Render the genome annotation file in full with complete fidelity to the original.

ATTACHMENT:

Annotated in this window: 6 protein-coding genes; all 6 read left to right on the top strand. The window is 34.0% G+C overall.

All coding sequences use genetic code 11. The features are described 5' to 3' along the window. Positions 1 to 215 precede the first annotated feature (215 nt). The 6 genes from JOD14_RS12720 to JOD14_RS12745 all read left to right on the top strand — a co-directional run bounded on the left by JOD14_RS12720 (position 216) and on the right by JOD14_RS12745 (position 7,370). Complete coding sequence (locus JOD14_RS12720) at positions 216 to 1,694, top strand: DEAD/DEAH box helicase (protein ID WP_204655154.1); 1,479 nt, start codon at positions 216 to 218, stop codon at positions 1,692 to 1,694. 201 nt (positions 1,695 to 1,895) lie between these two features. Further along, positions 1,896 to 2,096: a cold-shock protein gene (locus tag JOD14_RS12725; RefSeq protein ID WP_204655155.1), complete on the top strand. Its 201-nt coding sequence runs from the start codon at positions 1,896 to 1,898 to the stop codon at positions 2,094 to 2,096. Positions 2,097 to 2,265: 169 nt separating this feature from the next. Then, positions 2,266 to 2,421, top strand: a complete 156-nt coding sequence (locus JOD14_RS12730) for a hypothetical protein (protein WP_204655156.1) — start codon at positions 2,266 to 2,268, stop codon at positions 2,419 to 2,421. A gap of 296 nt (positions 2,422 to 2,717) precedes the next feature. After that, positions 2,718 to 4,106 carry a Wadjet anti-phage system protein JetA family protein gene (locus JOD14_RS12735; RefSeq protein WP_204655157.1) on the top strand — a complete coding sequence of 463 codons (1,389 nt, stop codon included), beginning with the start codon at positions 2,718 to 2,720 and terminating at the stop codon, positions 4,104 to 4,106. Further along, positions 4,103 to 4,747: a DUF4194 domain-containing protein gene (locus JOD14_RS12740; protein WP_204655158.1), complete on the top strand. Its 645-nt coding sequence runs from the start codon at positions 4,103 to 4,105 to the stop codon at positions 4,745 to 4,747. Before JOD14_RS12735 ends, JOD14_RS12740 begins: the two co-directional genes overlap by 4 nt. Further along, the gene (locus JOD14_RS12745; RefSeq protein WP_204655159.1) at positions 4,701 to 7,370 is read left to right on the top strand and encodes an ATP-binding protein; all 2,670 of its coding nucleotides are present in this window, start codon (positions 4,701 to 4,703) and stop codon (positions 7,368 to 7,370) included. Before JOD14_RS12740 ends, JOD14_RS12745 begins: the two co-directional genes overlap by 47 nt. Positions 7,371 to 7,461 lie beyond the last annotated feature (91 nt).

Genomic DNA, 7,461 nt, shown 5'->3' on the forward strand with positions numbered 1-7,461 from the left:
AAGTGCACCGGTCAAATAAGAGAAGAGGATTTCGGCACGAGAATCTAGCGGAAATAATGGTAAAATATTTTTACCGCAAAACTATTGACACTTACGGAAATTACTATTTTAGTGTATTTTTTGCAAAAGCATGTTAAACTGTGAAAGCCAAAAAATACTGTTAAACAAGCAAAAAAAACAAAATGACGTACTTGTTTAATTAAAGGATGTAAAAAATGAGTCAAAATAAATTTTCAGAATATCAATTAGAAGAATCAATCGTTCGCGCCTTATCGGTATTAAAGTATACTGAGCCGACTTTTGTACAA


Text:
Annotated in this window: 6 protein-coding genes; all 6 read left to right on the top strand. The window is 34.0% G+C overall.

All coding sequences use genetic code 11. The features are described 5' to 3' along the window. Positions 1 to 215 precede the first annotated feature (215 nt). The 6 genes from JOD14_RS12720 to JOD14_RS12745 all read left to right on the top strand — a co-directional run bounded on the left by JOD14_RS12720 (position 216) and on the right by JOD14_RS12745 (position 7,370). Complete coding sequence (locus JOD14_RS12720) at positions 216 to 1,694, top strand: DEAD/DEAH box helicase (protein ID WP_204655154.1); 1,479 nt, start codon at positions 216 to 218, stop codon at positions 1,692 to 1,694. 201 nt (positions 1,695 to 1,895) lie between these two features. Further along, positions 1,896 to 2,096: a cold-shock protein gene (locus tag JOD14_RS12725; RefSeq protein ID WP_204655155.1), complete on the top strand. Its 201-nt coding sequence runs from the start codon at positions 1,896 to 1,898 to the stop codon at positions 2,094 to 2,096. Positions 2,097 to 2,265: 169 nt separating this feature from the next. Then, positions 2,266 to 2,421, top strand: a complete 156-nt coding sequence (locus JOD14_RS12730) for a hypothetical protein (protein WP_204655156.1) — start codon at positions 2,266 to 2,268, stop codon at positions 2,419 to 2,421. A gap of 296 nt (positions 2,422 to 2,717) precedes the next feature. After that, positions 2,718 to 4,106 carry a Wadjet anti-phage system protein JetA family protein gene (locus JOD14_RS12735; RefSeq protein WP_204655157.1) on the top strand — a complete coding sequence of 463 codons (1,389 nt, stop codon included), beginning with the start codon at positions 2,718 to 2,720 and terminating at the stop codon, positions 4,104 to 4,106. Further along, positions 4,103 to 4,747: a DUF4194 domain-containing protein gene (locus JOD14_RS12740; protein WP_204655158.1), complete on the top strand. Its 645-nt coding sequence runs from the start codon at positions 4,103 to 4,105 to the stop codon at positions 4,745 to 4,747. Before JOD14_RS12735 ends, JOD14_RS12740 begins: the two co-directional genes overlap by 4 nt. Further along, the gene (locus JOD14_RS12745; RefSeq protein WP_204655159.1) at positions 4,701 to 7,370 is read left to right on the top strand and encodes an ATP-binding protein; all 2,670 of its coding nucleotides are present in this window, start codon (positions 4,701 to 4,703) and stop codon (positions 7,368 to 7,370) included. Before JOD14_RS12740 ends, JOD14_RS12745 begins: the two co-directional genes overlap by 47 nt. Positions 7,371 to 7,461 lie beyond the last annotated feature (91 nt).

Genomic DNA, 7,461 nt, shown 5'->3' on the forward strand with positions numbered 1-7,461 from the left:
AAGTGCACCGGTCAAATAAGAGAAGAGGATTTCGGCACGAGAATCTAGCGGAAATAATGGTAAAATATTTTTACCGCAAAACTATTGACACTTACGGAAATTACTATTTTAGTGTATTTTTTGCAAAAGCATGTTAAACTGTGAAAGCCAAAAAATACTGTTAAACAAGCAAAAAAAACAAAATGACGTACTTGTTTAATTAAAGGATGTAAAAAATGAGTCAAAATAAATTTTCAGAATATCAATTAGAAGAATCAATCGTTCGCGCCTTATCGGTATTAAAGTATACTGAGCCGACTTTTGTACAA